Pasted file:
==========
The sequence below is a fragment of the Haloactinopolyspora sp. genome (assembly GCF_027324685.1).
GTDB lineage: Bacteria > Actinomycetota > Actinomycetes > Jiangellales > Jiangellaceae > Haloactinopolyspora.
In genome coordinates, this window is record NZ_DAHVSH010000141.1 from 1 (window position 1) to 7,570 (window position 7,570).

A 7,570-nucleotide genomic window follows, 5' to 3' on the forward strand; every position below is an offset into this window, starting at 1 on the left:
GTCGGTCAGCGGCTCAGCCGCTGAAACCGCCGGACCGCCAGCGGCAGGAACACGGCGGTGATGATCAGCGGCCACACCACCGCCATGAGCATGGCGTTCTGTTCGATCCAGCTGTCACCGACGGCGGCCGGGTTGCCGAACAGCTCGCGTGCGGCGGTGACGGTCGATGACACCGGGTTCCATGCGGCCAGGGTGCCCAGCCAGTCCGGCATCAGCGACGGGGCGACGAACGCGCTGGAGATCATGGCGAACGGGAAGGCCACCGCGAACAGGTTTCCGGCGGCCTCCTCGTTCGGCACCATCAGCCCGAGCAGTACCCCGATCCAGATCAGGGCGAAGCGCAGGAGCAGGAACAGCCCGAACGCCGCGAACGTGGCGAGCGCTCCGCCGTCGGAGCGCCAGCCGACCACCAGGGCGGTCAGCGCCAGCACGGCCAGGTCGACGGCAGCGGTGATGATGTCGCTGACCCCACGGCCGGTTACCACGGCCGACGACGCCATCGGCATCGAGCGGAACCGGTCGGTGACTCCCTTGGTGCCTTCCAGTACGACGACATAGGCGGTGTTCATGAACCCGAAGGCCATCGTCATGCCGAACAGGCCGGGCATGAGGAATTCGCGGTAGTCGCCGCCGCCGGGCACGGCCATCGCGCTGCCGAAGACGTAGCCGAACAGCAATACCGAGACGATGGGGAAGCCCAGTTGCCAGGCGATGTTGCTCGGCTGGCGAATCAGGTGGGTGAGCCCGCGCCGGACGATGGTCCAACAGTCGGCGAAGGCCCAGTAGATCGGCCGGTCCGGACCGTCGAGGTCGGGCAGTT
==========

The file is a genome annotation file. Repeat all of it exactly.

The sequence below is a fragment of the Haloactinopolyspora sp. genome (assembly GCF_027324685.1).
GTDB lineage: Bacteria > Actinomycetota > Actinomycetes > Jiangellales > Jiangellaceae > Haloactinopolyspora.
In genome coordinates, this window is record NZ_DAHVSH010000141.1 from 1 (window position 1) to 7,570 (window position 7,570).

A 7,570-nucleotide genomic window follows, 5' to 3' on the forward strand; every position below is an offset into this window, starting at 1 on the left:
GTCGGTCAGCGGCTCAGCCGCTGAAACCGCCGGACCGCCAGCGGCAGGAACACGGCGGTGATGATCAGCGGCCACACCACCGCCATGAGCATGGCGTTCTGTTCGATCCAGCTGTCACCGACGGCGGCCGGGTTGCCGAACAGCTCGCGTGCGGCGGTGACGGTCGATGACACCGGGTTCCATGCGGCCAGGGTGCCCAGCCAGTCCGGCATCAGCGACGGGGCGACGAACGCGCTGGAGATCATGGCGAACGGGAAGGCCACCGCGAACAGGTTTCCGGCGGCCTCCTCGTTCGGCACCATCAGCCCGAGCAGTACCCCGATCCAGATCAGGGCGAAGCGCAGGAGCAGGAACAGCCCGAACGCCGCGAACGTGGCGAGCGCTCCGCCGTCGGAGCGCCAGCCGACCACCAGGGCGGTCAGCGCCAGCACGGCCAGGTCGACGGCAGCGGTGATGATGTCGCTGACCCCACGGCCGGTTACCACGGCCGACGACGCCATCGGCATCGAGCGGAACCGGTCGGTGACTCCCTTGGTGCCTTCCAGTACGACGACATAGGCGGTGTTCATGAACCCGAAGGCCATCGTCATGCCGAACAGGCCGGGCATGAGGAATTCGCGGTAGTCGCCGCCGCCGGGCACGGCCATCGCGCTGCCGAAGACGTAGCCGAACAGCAATACCGAGACGATGGGGAAGCCCAGTTGCCAGGCGATGTTGCTCGGCTGGCGAATCAGGTGGGTGAGCCCGCGCCGGACGATGGTCCAACAGTCGGCGAAGGCCCAGTAGATCGGCCGGTCCGGACCGTCGAGGTCGGGCAGTT